The Eisner Awards
Named for comic-book pioneer Will Eisner, the Eisner Awards are recognized as the highest honor in the comic-book field, with nominations made by a panel of expert judges and the winners voted on by professionals and retailers in the comic-book industry.
The winners in 30 categories will — as always — be announced in a ceremony at Comic-Con International.
This year saw huge gains for female comics creators, with 49 women receiving a record 61 nominations, up from 44 last year.
Women are represented in 27 of the 30 categories and form the majority of nominees in seven categories: Best New Series, Best Publication for Early Readers, Best Publication for Kids, Best Adaptation from Another Medium, Best Graphic Album–Reprint, Best Coloring, and Best Academic/ Scholarly Work.
Those women with the most nominations are artists Colleen Coover ( Bandette) and Joëlle Jones ( Lady Killer, Brides of Helheim) with three each. Earning two noms each: Erica Henderson (penciller/inker, The Unbeatable Squirrel Girl, Jughead), Lucy Knisley (writer/artist, Displacement: A Travelogue), Marjorie Liu (writer, Monstress), and Sydney Padua (writer/artist, The Thrilling Adventures of Lovelace and Babbage).
In addition to the awards, this year’s judges have named Moomins creator Tove Jansson to the Will Eisner Hall of Fame.
Finland-born Jansson created the Moomins in 1945, and went on to fill dozens of books translated today into 33 languages. The Moomins live on in print and in animation, most recently in the 2014 feature film Moomins on the Riviera.
Meanwhile, voters will choose four Hall of Fame members to be announced at the ceremony. Among the candidates: Lynda Barry, some guy named Matt Groening, Françoise Mouly and Rumiko Takahashi. [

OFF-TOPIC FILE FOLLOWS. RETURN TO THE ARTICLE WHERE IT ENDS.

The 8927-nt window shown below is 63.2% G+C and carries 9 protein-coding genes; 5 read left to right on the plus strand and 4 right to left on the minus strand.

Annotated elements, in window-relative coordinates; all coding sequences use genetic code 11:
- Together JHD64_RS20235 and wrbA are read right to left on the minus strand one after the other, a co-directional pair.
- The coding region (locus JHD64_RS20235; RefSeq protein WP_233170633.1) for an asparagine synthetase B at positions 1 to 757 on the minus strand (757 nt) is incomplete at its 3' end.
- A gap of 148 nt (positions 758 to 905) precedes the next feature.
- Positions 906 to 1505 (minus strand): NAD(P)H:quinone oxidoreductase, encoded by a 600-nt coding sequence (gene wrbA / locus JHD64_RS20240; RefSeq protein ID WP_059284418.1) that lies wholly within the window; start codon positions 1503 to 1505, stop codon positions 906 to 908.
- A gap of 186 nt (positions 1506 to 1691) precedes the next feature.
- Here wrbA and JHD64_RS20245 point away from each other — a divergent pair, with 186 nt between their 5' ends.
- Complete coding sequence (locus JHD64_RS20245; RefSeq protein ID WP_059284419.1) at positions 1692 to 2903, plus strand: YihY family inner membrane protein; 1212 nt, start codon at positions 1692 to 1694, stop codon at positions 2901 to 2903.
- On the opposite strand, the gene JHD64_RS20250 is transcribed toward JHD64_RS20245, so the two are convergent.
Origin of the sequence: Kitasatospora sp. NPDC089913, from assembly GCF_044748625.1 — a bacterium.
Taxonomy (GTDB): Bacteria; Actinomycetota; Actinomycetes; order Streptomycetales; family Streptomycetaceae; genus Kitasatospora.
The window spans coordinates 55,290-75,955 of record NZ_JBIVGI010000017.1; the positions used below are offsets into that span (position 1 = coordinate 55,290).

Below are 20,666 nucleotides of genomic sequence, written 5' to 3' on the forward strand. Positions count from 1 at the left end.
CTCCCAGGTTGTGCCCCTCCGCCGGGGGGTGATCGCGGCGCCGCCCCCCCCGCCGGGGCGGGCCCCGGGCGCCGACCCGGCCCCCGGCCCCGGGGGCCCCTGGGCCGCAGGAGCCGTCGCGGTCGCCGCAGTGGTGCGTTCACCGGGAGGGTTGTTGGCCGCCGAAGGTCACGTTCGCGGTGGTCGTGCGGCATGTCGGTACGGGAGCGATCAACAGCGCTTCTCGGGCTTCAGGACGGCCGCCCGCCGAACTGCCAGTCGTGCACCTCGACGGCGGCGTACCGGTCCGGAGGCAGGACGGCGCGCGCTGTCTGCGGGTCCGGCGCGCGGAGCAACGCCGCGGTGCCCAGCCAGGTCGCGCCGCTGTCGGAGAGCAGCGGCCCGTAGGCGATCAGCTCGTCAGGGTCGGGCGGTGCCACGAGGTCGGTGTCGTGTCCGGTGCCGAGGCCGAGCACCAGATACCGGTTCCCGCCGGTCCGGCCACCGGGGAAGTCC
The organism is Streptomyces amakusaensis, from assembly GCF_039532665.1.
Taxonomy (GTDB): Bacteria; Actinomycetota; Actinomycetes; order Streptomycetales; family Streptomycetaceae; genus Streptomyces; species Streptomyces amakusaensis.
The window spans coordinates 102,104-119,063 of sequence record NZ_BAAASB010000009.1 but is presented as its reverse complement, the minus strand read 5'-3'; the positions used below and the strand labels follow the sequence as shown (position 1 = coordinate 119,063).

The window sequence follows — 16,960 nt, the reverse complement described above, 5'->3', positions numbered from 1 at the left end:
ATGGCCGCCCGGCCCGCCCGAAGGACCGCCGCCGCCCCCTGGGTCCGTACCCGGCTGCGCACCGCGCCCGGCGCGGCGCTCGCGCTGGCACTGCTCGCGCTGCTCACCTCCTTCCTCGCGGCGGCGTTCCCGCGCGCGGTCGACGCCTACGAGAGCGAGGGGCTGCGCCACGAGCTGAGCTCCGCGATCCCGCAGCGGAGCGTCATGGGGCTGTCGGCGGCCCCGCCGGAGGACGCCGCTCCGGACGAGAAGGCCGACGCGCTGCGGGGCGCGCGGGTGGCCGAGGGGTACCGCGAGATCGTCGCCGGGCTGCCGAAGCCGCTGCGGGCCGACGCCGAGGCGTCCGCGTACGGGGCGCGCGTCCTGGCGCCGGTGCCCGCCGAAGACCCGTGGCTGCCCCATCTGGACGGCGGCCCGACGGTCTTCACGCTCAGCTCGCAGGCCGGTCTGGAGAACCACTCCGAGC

Although best known for playing Star Wars hero Luke Skywalker, actor Mark Hamill has garnered yet another legion of fans thanks to his animated incarnation of The Joker, a role he first played over two decades ago in Batman: The Animated Series.
“I didn’t really do animation until The Joker and it opened up a whole new world for me,” Hamill said during a recent appearance at Oxford University in England, where he was shooting the latest installment of Star Wars. “I’ve had so much pleasure doing not just The Joker but so many character parts you would never get on camera because of the limitations of how you look.”
Hamill is reprising Joker in Batman: The Killing Joke, an original DC Universe animated feature based on the classic 1988 story by Alan Moore and Brian Bolland. The feature will have its world premiere Friday night at Comic-Con and will debut July 26 on digital HD and Aug. 2 on Blu-ray and DVD.
When he first auditioned for the role of the Batman baddie, however, Hamill, a former teen heartthrob, was convinced he wouldn’t get it.
“There’s no way they’re going to cast the guy who plays Luke Skywalker to be this icon of villainy,” he recalled thinking. “I said, ‘You know what? I’m going to go in there and give them the best damn Joker they’ve ever heard. And they’re going to really regret the fact that they can’t hire me.’ I had this arrogance when I did it which worked well for the part.”
That arrogance, combined with the “arsenal of laughs” he’d accumulated during his time playing Mozart in the 1983 Broadway production of Amadeus (“Mozart was described as having a ghastly laugh,” the actor says) soon persuaded producers they had found their Joker. Hamill, meanwhile, was equally blown away by what he described as Paul Dini’s “melancholy and poignant” script.